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Canada by Rail - Escorted Holidays

Covering almost ten million square kilometres, there's abundant space for Canada's thirty-six spectacular national parks and countless unique, entertaining and culturally rich towns and cities.

With so much to see and do in Canada it can be difficult to know where to begin. Banff National Park, the country's oldest, established in 1885 and situated in the iconic Rocky Mountains, is an excellent starting point for nature lovers. Picture-postcard perfect, here dramatic snow-capped peaks soar above dense pine forests, glaciers sparkle in the sunlight and mirror-like lakes reflect impossibly blue skies. It's also possible to glimpse black bears, grizzlies, wild cats and a host of other exotic birds and wildlife.

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  • DestinationCanada
  • Starts / EndsLondon Heathrow
  • AccommodationRail, Hotel
  • TransportFlight, Rail
Map and accommodation
tour map
  • DestinationCanada
  • AccommodationHotel
  • TransportRail
Map and accommodation
tour map
  • DestinationCanada
  • AccommodationHotel
  • TransportRail
Map and accommodation

Canada's cities are equally compelling. Take in the pervasive European ambience of Québec, where café culture and French cuisine come together to create a city rich in romance and classic style. 

Visit the dazzlingly diverse and cosmopolitan city of Toronto; a multicultural melting pot which boasts a wealth of vibrant museums, art galleries and excellent gastronomical options. 

Or, discover laid-back Vancouver, where the mountains meet the beach. This coastal city is a beautiful juxtaposition of atmospheres, marrying breathtaking scenic views with a lively metropolitan culture.

Lake Louise

Explore Canada with Rail Discoveries

Canada has four distinct seasons, with warm summers and famously bitter winters. This is a country that is enigmatic at any time of the year, so when you choose to visit comes down to personal preference. The immense size of the country means that the weather can differ depending on where you chose to visit, but generally June to August is Canada's high season, with pleasant temperatures and plenty of sunshine. If you're travelling in winter, or to the far north of the country, expect extremely cold weather. With temperatures dropping well below freezing point in many areas, thermal underclothes are a must, as well as waterproofs, a hat, scarf and gloves. A good pair of snow or walking boots will also prove handy, especially if you're planning on exploring the great outdoors.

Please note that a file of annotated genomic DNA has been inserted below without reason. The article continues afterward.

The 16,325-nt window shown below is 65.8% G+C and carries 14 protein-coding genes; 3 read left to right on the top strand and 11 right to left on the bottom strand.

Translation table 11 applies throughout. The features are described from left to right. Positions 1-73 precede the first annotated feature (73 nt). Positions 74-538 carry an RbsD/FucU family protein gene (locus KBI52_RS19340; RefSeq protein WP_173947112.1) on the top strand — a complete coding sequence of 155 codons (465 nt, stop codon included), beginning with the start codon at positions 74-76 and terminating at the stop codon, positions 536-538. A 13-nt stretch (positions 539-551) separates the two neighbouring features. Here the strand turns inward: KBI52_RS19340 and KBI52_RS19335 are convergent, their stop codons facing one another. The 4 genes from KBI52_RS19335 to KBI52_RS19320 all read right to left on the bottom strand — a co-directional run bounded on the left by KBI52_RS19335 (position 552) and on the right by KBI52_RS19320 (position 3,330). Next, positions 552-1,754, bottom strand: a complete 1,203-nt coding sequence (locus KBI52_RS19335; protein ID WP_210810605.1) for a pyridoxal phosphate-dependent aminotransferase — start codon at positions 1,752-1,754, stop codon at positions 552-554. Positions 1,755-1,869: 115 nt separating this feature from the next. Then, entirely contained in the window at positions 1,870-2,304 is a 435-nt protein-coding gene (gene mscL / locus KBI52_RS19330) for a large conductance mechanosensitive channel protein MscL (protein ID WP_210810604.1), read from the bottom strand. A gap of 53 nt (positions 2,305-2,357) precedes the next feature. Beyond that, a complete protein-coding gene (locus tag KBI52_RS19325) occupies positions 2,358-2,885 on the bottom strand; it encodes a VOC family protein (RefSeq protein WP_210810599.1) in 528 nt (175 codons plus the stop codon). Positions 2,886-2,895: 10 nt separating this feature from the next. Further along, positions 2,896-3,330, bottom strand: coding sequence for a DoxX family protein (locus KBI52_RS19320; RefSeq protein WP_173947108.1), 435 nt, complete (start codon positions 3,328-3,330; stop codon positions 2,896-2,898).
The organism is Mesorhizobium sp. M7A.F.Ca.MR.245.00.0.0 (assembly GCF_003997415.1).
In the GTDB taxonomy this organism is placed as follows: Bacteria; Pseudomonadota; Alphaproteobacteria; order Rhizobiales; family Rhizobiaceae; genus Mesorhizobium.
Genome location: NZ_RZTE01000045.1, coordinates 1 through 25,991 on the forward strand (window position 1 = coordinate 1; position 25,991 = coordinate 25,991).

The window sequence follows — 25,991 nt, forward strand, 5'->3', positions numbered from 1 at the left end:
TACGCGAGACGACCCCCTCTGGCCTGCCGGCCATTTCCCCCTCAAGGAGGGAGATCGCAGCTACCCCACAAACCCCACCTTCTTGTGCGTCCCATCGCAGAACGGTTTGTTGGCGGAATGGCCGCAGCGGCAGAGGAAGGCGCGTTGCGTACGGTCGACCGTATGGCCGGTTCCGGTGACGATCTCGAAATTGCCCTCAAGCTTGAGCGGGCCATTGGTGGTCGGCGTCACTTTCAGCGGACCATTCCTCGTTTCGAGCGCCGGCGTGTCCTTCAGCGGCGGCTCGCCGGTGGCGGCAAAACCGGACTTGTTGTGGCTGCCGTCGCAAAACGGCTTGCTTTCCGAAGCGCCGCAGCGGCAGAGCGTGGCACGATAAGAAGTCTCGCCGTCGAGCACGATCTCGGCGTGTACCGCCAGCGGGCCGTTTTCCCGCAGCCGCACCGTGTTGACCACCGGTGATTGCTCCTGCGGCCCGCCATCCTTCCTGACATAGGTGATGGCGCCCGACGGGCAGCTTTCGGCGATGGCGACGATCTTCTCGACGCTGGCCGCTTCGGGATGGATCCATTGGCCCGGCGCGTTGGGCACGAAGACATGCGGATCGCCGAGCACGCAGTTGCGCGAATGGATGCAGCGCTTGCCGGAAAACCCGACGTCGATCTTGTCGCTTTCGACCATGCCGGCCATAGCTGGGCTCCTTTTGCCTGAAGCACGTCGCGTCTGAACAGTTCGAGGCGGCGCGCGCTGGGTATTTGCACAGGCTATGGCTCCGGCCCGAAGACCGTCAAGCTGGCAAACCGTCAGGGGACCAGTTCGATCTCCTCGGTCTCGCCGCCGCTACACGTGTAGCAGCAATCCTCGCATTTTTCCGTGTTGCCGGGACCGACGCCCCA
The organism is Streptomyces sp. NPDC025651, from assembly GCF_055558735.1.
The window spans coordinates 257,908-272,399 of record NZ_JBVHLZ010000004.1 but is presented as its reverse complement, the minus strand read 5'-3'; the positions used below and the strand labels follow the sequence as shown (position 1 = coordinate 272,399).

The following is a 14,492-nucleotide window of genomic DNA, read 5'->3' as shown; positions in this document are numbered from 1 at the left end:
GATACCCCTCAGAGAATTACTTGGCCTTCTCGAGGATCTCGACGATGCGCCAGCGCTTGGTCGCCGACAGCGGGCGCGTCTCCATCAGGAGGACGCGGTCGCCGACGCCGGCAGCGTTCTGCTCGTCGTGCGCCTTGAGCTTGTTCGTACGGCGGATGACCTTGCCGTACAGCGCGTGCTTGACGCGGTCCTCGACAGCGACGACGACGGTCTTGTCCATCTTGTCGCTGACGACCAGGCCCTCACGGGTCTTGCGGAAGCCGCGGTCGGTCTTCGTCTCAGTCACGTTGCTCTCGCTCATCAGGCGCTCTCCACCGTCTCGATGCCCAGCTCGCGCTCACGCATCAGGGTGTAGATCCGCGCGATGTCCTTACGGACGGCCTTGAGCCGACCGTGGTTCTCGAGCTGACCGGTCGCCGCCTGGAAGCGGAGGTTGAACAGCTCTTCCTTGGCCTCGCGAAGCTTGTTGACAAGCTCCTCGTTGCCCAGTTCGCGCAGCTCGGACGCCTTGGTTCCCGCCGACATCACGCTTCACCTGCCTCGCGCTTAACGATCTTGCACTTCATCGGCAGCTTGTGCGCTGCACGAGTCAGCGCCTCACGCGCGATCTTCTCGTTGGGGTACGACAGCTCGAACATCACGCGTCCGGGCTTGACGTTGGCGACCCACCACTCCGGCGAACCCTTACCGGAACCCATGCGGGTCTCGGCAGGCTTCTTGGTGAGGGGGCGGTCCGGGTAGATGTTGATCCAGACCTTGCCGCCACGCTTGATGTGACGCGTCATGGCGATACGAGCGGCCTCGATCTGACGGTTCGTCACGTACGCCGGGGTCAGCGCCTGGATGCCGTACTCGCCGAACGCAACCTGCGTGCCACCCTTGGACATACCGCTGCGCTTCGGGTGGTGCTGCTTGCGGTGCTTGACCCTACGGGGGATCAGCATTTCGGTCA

Vancouver skyline in the evening

While Canada has produced many culinary delights, there is perhaps none quite as famous as poutine. Consisting of fries topped with a rich meat-based gravy and fresh cheese curds, this world-renowned dish can be found in just about any diner in Canada, including McDonalds. Canada is also celebrated for its seafood, with an abundance of fresh fish and shellfish caught off its coasts. When in Maritime provinces, sampling fresh lobster rolls is a must; a generous portion of plump lobster meat in mayonnaise dressing, lightly seasoned and piled into a toasted bread roll - this delicious delicacy can be found in numerous seafood shacks and eateries along the coast.

Canadians are generally relaxed, and are recognised for their friendly and polite nature. Visitors to the country should make an effort to emulate their warmness - a simple please and thank you will go a long way, as will a sincere smile. When visiting Québec or another French speaking area, brushing up on some simple French phrases and greetings will also be greatly appreciated.

Tipping is expected in the service industry, with the standard amount in a sit-down restaurant being between 15% and 20% of the overall price. It is also important to remember when shopping that sales tax is generally added on at the cash register, so you should anticipate the final price being slightly higher than that marked on the label. Canada's currency is the Canadian Dollar (CAD). Notes are available in $5, $10, $20, $50 and $100 denominations, while $1, $2 (known as "the loonie and the toonie"), 50c, 25c, 10c, 5c, and 1c all come in coin form.

As with all travel, organising adequate travel insurance is essential. British citizens do not need a visa in order to visit Canada, but will need to apply for an Electronic Travel Authorisation (eTA) in order to enter. 911 is the emergency number in Canada, and should be used for emergency police, fire or medical assistance.

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Helping you plan your holiday to Canada


Lynne Broadley
Luke Simpson
Helen Laverack
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